Police and students clash in Grahamstown

University concerned by video footage showing heavy-handed police response

| Text by Yasthiel Devraj. Photos by Greg Roxburgh.
Photo of cop shooting at fleeing protesters
A police officer fires rubber bullets at Rhodes University students after they congregated at the edge of campus, Somerset Street, Grahamstown.

Students at Rhodes University* protested yesterday following the attempt by the university’s management to resume academic activities on campus at 10:30am. Protesters have been demanding a continued academic shutdown, with the Student Representative Council (SRC) calling for a boycott of the academic programme until negotiations are adequately concluded.

A meeting was held prior to the commencement of the academic programme on Wednesday. “The meeting lined up admin and the two unions to say that we were back to normal without actually changing the reality on the ground. Then they [administration] called in the cops as soon as the SRC’s stay-away call started to take effect,” explained concerned staff member Philip Machanick.

Following their arrival on campus, police officers pepper-sprayed students in response to the disruption of a lecture. Following a disruption at the Law Faculty, officers arrested four students and pepper-sprayed several others. Police intervention was mandated by an interdict placed against the student body by university management.

A student is arrested by police after rallying other students. 

As several hundred protesting students moved to Prince Alfred Street in retaliation to the Law Faculty arrests, numerous police vehicles – including Cradock Public Order Policing – parked in front of protesters, as blocking a public road is a breach of the interdict.

Subsequently, students moved towards Drostdy Lawns along the pavement, a few were armed with stones and a bottle. Police fired multiple stun grenades in response to stones thrown by a small number of protesters. The crowd dispersed swiftly, running to the Lawns for protection from further aggression.

Students stood on the Lawns, arms above their heads, pleading with officers who had loaded their shotguns and took up positions on the wall separating the lawns and the public road. In response, officers began to fire rubber bullets, taking careful aim at individuals as they ran for cover.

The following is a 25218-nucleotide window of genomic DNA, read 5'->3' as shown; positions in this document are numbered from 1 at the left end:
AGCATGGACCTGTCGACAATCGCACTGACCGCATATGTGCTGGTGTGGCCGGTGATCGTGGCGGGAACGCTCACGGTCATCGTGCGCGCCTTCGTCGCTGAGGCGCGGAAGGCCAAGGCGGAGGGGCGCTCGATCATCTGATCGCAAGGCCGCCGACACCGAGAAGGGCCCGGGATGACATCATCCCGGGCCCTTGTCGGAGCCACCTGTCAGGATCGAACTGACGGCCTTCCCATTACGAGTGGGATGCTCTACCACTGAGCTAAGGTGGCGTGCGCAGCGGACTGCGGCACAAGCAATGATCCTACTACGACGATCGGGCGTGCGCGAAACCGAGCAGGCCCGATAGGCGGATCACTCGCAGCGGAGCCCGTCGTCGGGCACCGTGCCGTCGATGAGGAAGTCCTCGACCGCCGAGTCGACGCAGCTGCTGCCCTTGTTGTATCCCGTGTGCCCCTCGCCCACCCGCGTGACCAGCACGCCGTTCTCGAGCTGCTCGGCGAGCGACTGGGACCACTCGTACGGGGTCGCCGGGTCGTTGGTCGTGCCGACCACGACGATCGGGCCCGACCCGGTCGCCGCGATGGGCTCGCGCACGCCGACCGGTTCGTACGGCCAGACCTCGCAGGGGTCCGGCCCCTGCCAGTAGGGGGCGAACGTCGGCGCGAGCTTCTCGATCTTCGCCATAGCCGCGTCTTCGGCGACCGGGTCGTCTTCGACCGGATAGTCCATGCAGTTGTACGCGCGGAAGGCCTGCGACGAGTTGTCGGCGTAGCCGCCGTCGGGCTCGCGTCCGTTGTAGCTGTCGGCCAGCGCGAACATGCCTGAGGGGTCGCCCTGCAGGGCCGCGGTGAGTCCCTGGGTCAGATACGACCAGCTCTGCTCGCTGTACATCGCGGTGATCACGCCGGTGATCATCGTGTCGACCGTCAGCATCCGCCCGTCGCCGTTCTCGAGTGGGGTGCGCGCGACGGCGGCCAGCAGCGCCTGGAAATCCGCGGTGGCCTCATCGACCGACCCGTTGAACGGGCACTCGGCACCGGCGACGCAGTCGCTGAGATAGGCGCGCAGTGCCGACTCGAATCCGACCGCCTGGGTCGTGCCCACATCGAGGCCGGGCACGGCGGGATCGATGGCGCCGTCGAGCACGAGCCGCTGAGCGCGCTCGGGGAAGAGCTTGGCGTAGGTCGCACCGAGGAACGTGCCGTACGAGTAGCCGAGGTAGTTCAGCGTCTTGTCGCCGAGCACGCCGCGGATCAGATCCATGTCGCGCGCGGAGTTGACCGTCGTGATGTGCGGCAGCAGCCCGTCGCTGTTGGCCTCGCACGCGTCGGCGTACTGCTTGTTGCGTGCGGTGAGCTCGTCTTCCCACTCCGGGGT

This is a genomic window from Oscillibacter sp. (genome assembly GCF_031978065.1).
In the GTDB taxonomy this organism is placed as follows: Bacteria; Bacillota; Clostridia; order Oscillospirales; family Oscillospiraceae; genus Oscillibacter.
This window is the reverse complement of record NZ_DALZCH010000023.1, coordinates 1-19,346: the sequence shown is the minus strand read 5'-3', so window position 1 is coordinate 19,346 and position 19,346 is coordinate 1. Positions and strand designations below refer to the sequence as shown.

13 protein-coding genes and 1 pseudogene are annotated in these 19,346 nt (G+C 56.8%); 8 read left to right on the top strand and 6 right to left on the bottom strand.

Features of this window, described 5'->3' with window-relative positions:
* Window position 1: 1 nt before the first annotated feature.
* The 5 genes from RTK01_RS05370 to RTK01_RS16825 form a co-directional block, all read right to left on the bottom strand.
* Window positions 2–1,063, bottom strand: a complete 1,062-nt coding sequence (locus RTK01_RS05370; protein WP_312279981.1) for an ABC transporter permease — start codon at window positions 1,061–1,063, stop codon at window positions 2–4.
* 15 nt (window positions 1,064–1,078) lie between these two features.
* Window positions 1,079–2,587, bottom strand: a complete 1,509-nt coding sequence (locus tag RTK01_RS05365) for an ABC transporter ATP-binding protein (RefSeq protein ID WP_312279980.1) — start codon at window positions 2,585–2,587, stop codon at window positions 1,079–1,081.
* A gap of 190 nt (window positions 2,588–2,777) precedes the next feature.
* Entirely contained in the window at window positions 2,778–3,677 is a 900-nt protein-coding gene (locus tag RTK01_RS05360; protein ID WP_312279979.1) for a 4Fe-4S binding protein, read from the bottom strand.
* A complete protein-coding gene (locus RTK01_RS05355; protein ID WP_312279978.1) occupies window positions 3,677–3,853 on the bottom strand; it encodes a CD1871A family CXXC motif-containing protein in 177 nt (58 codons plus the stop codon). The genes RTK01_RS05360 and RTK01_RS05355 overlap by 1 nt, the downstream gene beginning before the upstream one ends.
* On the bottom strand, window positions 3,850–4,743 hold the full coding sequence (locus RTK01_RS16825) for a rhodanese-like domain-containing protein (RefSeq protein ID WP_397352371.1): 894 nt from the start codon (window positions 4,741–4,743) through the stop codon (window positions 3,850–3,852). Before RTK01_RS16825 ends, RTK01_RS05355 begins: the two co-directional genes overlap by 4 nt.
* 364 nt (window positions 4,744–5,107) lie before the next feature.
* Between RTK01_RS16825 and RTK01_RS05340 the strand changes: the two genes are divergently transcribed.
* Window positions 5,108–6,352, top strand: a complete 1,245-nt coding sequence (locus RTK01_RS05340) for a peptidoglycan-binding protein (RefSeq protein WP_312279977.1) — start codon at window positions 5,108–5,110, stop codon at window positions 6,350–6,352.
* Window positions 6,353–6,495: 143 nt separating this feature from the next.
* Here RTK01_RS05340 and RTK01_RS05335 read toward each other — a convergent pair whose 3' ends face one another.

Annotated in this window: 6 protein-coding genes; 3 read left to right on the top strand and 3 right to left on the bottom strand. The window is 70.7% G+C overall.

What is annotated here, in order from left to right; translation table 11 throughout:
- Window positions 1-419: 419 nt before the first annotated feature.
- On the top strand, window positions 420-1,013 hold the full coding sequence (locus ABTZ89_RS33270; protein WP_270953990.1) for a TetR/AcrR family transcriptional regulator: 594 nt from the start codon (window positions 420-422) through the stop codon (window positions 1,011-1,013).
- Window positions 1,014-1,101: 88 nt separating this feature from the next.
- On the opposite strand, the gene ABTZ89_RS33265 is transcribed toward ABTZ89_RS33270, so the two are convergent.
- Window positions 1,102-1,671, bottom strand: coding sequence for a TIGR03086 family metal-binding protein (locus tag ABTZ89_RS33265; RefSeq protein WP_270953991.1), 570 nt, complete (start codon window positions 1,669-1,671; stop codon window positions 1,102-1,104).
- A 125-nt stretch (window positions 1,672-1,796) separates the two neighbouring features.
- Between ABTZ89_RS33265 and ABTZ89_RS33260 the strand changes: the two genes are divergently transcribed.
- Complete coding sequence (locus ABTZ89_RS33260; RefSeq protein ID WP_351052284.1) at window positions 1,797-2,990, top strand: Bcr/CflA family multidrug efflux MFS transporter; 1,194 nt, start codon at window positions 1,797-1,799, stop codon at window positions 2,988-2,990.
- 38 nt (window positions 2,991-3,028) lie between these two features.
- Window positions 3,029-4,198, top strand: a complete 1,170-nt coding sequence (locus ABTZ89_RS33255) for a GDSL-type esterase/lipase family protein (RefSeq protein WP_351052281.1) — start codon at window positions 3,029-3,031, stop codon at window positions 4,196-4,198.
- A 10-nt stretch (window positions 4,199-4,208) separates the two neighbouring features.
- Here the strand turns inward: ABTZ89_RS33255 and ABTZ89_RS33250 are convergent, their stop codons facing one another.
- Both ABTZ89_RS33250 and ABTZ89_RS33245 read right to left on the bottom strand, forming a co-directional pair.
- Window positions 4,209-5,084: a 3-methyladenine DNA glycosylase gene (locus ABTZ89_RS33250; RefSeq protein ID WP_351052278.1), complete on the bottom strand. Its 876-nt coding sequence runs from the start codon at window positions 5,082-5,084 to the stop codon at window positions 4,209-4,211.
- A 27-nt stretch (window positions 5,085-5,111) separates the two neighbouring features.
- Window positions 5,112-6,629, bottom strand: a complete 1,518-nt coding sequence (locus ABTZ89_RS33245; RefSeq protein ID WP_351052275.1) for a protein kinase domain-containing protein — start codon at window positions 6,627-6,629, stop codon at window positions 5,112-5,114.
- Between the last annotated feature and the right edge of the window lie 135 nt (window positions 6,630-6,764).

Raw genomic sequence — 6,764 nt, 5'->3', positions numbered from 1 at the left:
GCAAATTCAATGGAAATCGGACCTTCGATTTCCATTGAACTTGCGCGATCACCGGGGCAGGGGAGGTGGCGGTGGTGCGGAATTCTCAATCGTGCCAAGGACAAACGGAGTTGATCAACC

Police pull a student over a wall, behind which she had been hiding to avoid getting shot.
Then the police arrested her.

“We lay face-down on the ground with rubber bullets flying over our heads. They would not stop,” said student Oliver Momberg. A student hiding behind the wall during the shooting was dragged over it by officers in order to arrest her. Despite the crowd’s rapid dispersal and pleas for officers to cease fire, police did not stop shooting for approximately five minutes.

Currently, 11 students are in police custody, and three students have been transferred to hospitals in Port Elizabeth to undergo operations for injuries sustained. Students are attempting to raise R30,000 for the application for the arrested to be seen in the High Court, as the Magistrate’s Court will not allow them to appear today. Should students fail to appear in High Court, they will be detained until Monday.

The university’s Communications and Advancement Division, stated: “We are disturbed by the video footage that we have seen and we will engage the [South African Police Service] around their handling of the situation.” The academic programme remains scheduled to continue on Thursday.

Students restrain an upset protester.

* Student protesters are referring to the university’s name as The University Currently Known as Rhodes. Our reference to it merely as Rhodes is simply a reflection that that is its current official name, and therefore what news reports have to refer to it as. It is not intended to disrespect the movement to change the university’s name.

TOPICS:  Policing Tertiary Education Violence

Next:  Doctors and nurses out of touch with patient experiences

Previous:  In photos: clashes at University of Johannesburg

© 2016 GroundUp. Creative Commons License
This article is licensed under a Creative Commons Attribution-NoDerivatives 4.0 International License.

You may republish this article, so long as you credit the authors and GroundUp, and do not change the text. Please include a link back to the original article.